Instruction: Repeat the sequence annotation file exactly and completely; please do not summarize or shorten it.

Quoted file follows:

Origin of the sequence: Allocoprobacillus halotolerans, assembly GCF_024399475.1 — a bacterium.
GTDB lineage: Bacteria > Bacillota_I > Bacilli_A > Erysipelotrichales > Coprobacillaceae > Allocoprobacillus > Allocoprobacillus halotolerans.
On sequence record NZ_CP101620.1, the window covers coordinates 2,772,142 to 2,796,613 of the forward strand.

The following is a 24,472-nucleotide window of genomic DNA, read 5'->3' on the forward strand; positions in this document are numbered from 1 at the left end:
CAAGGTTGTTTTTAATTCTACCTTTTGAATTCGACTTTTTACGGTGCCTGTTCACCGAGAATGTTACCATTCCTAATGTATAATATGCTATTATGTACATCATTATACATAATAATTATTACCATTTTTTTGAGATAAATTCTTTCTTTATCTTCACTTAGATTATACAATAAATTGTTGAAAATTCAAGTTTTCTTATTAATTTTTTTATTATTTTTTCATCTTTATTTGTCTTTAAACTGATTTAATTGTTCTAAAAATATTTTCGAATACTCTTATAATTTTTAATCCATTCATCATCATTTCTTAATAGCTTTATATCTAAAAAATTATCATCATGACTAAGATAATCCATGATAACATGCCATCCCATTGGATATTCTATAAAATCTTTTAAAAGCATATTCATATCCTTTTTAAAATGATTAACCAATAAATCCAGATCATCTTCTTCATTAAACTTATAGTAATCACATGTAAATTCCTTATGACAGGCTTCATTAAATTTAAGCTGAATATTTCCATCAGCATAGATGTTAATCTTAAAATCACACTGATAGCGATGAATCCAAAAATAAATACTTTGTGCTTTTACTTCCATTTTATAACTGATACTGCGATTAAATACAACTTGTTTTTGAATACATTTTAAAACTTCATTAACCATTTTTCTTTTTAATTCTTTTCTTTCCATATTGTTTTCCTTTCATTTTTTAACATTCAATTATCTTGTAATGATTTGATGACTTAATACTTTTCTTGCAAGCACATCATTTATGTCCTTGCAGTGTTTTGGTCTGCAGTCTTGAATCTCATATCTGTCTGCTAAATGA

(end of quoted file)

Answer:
Origin of the sequence: Allocoprobacillus halotolerans, assembly GCF_024399475.1 — a bacterium.
GTDB lineage: Bacteria > Bacillota_I > Bacilli_A > Erysipelotrichales > Coprobacillaceae > Allocoprobacillus > Allocoprobacillus halotolerans.
On sequence record NZ_CP101620.1, the window covers coordinates 2,772,142 to 2,796,613 of the forward strand.

The following is a 24,472-nucleotide window of genomic DNA, read 5'->3' on the forward strand; positions in this document are numbered from 1 at the left end:
CAAGGTTGTTTTTAATTCTACCTTTTGAATTCGACTTTTTACGGTGCCTGTTCACCGAGAATGTTACCATTCCTAATGTATAATATGCTATTATGTACATCATTATACATAATAATTATTACCATTTTTTTGAGATAAATTCTTTCTTTATCTTCACTTAGATTATACAATAAATTGTTGAAAATTCAAGTTTTCTTATTAATTTTTTTATTATTTTTTCATCTTTATTTGTCTTTAAACTGATTTAATTGTTCTAAAAATATTTTCGAATACTCTTATAATTTTTAATCCATTCATCATCATTTCTTAATAGCTTTATATCTAAAAAATTATCATCATGACTAAGATAATCCATGATAACATGCCATCCCATTGGATATTCTATAAAATCTTTTAAAAGCATATTCATATCCTTTTTAAAATGATTAACCAATAAATCCAGATCATCTTCTTCATTAAACTTATAGTAATCACATGTAAATTCCTTATGACAGGCTTCATTAAATTTAAGCTGAATATTTCCATCAGCATAGATGTTAATCTTAAAATCACACTGATAGCGATGAATCCAAAAATAAATACTTTGTGCTTTTACTTCCATTTTATAACTGATACTGCGATTAAATACAACTTGTTTTTGAATACATTTTAAAACTTCATTAACCATTTTTCTTTTTAATTCTTTTCTTTCCATATTGTTTTCCTTTCATTTTTTAACATTCAATTATCTTGTAATGATTTGATGACTTAATACTTTTCTTGCAAGCACATCATTTATGTCCTTGCAGTGTTTTGGTCTGCAGTCTTGAATCTCATATCTGTCTGCTAAATGA